I eyed the words suspiciously and dimly. “Donald Trump kicked a reporter out of a press conference?” I asked myself. Trump’s feud with Univision is well known and I, like so many, immediately presumed that the feud was central to Trump’s action.
“He’s lost it,” I conceded. Throwing a reporter out of his press conference is practically unforgiveable. After 6 long years of President Obama waging war against a free press, I was dismayed to discover that, seemingly, Trump had succumbed to the same tactics as Obama.
Looking further into it, however, I watched the video of the altercation and Trump handled himself with a tough but dignified posture in the face of a “journalist” who, seemingly, felt it was appropriate to stand and begin shouting, despite not having been given “the floor.”
As Trump called on a reporter, Ramos stood and began shouting and trying to begin a dialogue. Trump reminded, “Excuse me, you weren’t called. Sit down.” Trump again tried to select the reporter he called-on, but Ramos persisted and insisted that he had a right to question Trump. “I’m a reporter, an immigrant, a senior citizen,” he said. “I have the right to ask a question.”
Trump rebutted that Ramos had not been called-on. After offering Ramos endless chances to sit down and behave in a respectful manner, security approached Ramos and escorted him from the press event.
Following questions centered on why Ramos had been escorted out and Trump reminded the press that it was Ramos that had stood and began shouting and that he had not escorted him out, but that security had and that Trump didn’t mind if Ramos returned.
Soon, Ramos was allowed to return and the billionaire called upon the obnoxious “journalist.” The two tussled for minutes afterwards as Ramos debated Trump on his stance on immigration.
Immediately, I felt shame for having bought-into the media narrative without knowing the facts. Once again, it was a “media vs. Trump” showdown- a fight picked and augmented by a member of the press to stir-up drama in a race that has already seen much of it.
Ramos took to Twitter to vent, insisting,
“I’m a reporter. My job is to ask questions. What’s “totally out of line” is to eject a reporter from a press conference for asking questions.”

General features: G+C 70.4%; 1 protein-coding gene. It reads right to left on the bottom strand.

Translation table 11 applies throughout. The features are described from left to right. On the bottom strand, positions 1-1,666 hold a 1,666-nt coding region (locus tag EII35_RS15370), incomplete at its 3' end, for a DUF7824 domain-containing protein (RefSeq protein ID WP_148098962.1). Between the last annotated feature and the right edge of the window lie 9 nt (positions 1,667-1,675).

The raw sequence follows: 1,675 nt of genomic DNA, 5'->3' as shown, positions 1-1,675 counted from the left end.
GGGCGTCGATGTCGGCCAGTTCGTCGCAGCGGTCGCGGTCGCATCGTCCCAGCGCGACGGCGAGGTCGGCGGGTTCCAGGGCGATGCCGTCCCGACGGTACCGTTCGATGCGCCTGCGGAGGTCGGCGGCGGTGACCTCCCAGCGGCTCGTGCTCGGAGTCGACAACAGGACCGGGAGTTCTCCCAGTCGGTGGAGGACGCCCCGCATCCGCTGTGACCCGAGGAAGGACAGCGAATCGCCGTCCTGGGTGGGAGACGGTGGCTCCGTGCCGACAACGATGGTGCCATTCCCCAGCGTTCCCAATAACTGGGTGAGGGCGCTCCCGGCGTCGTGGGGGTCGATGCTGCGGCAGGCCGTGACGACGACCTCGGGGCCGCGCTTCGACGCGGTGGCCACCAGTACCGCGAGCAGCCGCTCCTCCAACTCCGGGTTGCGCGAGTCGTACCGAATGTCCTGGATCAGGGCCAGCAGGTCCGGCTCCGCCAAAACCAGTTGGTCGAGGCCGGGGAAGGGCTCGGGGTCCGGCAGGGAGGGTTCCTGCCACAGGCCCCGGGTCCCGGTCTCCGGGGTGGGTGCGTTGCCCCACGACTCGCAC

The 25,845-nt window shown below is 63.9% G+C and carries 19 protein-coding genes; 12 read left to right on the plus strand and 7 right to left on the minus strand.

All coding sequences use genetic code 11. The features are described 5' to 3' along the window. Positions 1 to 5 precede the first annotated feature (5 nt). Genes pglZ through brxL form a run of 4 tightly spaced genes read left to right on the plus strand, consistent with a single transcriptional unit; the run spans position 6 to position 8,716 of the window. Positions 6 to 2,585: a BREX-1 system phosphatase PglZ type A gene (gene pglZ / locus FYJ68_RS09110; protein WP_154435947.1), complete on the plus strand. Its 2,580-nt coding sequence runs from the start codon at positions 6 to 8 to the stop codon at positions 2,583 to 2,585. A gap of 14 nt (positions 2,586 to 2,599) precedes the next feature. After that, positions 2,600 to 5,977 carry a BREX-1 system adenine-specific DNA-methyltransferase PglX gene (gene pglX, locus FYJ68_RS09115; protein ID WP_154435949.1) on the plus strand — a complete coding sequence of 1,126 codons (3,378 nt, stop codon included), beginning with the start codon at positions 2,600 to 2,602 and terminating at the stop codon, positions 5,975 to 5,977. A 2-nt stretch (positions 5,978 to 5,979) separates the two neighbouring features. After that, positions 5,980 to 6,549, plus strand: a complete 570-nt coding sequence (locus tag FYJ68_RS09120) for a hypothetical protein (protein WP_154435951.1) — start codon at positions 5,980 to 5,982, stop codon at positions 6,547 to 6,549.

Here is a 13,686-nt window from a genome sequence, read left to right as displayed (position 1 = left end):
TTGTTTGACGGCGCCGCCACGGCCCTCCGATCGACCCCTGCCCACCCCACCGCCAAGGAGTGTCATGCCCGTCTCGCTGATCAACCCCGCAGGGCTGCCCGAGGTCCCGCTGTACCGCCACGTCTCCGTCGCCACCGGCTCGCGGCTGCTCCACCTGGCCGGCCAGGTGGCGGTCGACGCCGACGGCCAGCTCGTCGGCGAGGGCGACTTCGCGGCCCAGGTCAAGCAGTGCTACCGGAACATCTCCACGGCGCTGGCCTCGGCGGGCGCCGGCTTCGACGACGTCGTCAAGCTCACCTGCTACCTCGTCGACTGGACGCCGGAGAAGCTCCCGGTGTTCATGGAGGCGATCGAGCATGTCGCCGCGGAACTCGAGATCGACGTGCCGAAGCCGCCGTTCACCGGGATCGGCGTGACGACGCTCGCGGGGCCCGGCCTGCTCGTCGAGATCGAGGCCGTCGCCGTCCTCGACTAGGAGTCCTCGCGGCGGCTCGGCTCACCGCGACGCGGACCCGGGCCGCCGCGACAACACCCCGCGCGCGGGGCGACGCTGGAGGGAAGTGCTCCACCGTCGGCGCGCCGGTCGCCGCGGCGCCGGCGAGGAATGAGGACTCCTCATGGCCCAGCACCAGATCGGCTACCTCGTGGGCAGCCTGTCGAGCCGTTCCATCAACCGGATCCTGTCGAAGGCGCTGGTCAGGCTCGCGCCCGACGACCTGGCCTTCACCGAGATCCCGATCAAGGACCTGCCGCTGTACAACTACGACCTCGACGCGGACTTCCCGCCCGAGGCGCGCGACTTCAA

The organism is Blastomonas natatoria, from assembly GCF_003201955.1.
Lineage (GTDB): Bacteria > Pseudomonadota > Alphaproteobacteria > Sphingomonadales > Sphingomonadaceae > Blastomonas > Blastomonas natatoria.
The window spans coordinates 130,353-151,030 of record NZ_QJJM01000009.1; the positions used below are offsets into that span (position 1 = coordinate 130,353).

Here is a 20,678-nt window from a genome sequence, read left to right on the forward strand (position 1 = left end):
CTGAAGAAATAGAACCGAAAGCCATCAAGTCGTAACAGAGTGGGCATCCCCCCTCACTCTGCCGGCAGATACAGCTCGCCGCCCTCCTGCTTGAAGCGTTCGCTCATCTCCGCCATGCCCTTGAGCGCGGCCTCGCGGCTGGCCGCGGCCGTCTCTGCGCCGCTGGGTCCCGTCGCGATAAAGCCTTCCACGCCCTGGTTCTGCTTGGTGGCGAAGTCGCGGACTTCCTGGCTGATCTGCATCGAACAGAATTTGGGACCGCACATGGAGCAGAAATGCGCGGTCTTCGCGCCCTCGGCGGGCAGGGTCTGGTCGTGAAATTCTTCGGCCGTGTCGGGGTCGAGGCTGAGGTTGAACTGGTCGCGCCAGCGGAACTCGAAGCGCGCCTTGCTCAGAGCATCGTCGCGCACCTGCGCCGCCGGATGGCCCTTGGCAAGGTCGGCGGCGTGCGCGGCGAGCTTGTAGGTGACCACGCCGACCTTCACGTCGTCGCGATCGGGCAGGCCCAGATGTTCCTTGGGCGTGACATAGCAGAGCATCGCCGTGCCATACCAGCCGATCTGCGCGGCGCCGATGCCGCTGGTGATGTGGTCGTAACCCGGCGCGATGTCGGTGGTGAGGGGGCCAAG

Of course, Ramos refuses to admit his culpability in breaching the very basics of journalistic courtesies. Standing to shout one’s questions is not only an insult to Trump, but an insult to every single journalist in the room who played by the universal rules of press conferences.
If we compare the media’s reaction to Ramos’ outburst to the mistake made by Neil Munro years prior, we see a clear bias. Munro, a Daily Caller reporter, was present in the Rose Garden as Obama announced his first wave of executive amnesty in June of 2012. As Obama took a long pause, Munro miscalculated and believed it to be the end of the announcement and asked a question.
“Why’d you favor foreigners over Americans?” Munro questioned.
“Excuse me, sir, but it’s not time for questions,” Obama responded.
“Are you going to take questions?” Munro asked.
“Not while I’m speaking.” Obama scolded.
The media was merciless. They called Munro’s questioning a “heckling” and insisted that his questioning was disrespectful. Munro admitted he had made a miscalculation, but noted that the president has a history of scurrying off to avoid questions and only the truly aggressive can get a word in.
Still, the media skewered their own, but Ramos’ minute-long interruption has been given a pass and Trump has emerged as the resident hothead.
Yes, it is true that Trump has little patience for nonsense. However, the goal of journalists should be to ask questions and report news. The goal of paparazzi is to antagonize. Perhaps Mr. Ramos would be much better suited for a job at TMZ because he seems woefully ill-prepared for a career in legitimate media as his behavior was downright shameful.
As appalling as Ramos’ behavior was, the media’s complete unwillingness to denounce Ramos’ actions is the most shameful aspect of this story.